Category Archives: South Africa

Community spirit

South Africa was great. I’m sorry to be leaving. The people are friendly, the country is beautiful and the opportunities are plentiful.

Being both a first-world and a third-world country, it has huge opportunities, offers the right encouragement and generally has the infrastructure for entrepreneurs to do their thing.

Yet, it’s still a country where the spirit of community and togetherness is very strong. It’s a country where I think technology really can be used to support and strengthen the community spirit.

This is what the Knight News Challenge is all about. We’re looking forward to reading the applications from Africa.

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Comments from Tshwane students about blogging

 

Some of my students

Some of my students

Reading the comments below that various students e-mailed me, you’ll easily see why this teaching gig has been so much fun and so rewarding.

 

The comments are from students at the Pretoria West and Soshanguve campuses of Tshwane University of Technology in Pretoria, South Africa.

  • Blogging has allowed me to go where I never thought I’d go. That is because I am now able to share my ideas with other people outside of South Africa and know how they feel about my ideas. Thank you.
  • I found a tool which I can use to write my thoughts and communicate with the entire world.
  • We had a lot of fun, I have fallen in love with my Blog(www.scepticalmatshatr.blogspot.com) already. Siyabonga (Zulu), Re a leboga (Tswana), Ha Khensa (tsonga), Dankie (Afrikaans) –all meaning Thank you — at least now you know how to say thank you in four South African languages.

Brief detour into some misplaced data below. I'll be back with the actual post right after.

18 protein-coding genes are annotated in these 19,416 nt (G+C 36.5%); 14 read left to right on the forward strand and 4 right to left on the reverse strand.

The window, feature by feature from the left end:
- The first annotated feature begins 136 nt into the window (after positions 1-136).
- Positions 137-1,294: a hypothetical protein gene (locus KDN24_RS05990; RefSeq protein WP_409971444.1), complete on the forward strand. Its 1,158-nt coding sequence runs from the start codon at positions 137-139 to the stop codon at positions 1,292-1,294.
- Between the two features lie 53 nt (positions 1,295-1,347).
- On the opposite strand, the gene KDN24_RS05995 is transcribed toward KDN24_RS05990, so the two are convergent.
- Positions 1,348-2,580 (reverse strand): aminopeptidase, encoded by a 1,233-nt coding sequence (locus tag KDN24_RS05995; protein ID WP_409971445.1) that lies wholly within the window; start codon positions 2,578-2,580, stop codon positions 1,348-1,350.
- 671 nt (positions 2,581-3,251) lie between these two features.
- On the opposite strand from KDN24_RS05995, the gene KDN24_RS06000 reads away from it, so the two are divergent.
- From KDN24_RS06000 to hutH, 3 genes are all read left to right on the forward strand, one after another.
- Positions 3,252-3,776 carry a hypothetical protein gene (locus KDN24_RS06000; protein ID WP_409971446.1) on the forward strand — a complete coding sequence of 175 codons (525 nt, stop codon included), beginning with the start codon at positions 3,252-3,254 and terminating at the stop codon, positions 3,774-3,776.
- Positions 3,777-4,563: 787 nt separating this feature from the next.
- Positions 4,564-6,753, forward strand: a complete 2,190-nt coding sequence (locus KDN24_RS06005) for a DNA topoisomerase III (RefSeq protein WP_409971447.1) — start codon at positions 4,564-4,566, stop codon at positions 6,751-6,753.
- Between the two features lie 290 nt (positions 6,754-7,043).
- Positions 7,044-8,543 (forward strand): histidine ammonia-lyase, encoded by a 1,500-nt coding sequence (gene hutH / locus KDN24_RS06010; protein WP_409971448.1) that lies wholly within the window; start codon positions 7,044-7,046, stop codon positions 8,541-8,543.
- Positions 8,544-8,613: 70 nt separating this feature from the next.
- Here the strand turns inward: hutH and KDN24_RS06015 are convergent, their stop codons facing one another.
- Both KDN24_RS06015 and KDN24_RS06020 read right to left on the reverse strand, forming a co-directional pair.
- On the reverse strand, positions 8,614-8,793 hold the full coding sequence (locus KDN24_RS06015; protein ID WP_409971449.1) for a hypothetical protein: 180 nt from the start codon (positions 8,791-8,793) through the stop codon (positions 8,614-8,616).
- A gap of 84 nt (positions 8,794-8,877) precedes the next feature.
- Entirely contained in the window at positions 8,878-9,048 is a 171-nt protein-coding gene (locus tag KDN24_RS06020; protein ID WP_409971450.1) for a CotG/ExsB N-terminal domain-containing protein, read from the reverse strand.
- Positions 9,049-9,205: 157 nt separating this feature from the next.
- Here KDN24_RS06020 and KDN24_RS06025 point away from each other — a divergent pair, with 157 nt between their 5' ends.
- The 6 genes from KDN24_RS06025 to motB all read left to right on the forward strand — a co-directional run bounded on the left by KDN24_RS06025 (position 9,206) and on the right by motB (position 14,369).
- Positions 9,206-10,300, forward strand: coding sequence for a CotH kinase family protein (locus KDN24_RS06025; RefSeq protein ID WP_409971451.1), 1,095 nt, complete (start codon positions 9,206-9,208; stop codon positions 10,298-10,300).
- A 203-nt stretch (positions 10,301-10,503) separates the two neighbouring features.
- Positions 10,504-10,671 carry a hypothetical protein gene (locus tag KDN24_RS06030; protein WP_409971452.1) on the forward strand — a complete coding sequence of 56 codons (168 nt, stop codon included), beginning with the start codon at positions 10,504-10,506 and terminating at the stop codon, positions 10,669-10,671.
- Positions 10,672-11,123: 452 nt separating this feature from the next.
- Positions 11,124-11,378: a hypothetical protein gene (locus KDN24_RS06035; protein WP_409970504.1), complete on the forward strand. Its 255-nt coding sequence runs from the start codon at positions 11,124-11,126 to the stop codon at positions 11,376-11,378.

• Teaching us how to create our own blogs was awesome and I will use it until the end of time.
  • Your contribution made a difference.

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Filed under Africa, South Africa, Teaching Journalism

It felt like Jurassic Park, with slightly smaller beasts

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My mascot

 

White rhinoceros and her weeks-old baby.

White rhinoceros and her weeks-old baby.

Elephant family in Kruger National Park.

Elephant family in Kruger National Park.

Click here for more pictures from Kruger Park

Kruger National Park, a wildlife park the size of Wales, is like the best Easter egg hunt you’ve ever been on.

Remember as a kid when you would lift a pillow in the living room and find an egg, or look under a bush in the yard and find another? You never knew where the next would be, but you just kept looking everywhere.

That is a small example of what driving around in Kruger National Park is like.  One minute you see rocks and brush, and then you go down a valley or over a ridge and there’s a herd of elephants, or a lion chasing an impala or a baby white rhinoceros. It’s unbelievable. It’s incredible.

During a three-day weekend, I saw four of the park’s “Big Five”: lion, elephant, rhinoceros, water buffalo. I did not see a leopard, the remaining biggie in the Big Five.

I also saw baboons, giraffe, impala, kudu, warthogs, zebra, crocodiles and hippopotamuses.

I most enjoyed watching the colony of about 15 baboons and later the herd of 20 elephants interacting in their natural environment. I couldn’t do anything except stare.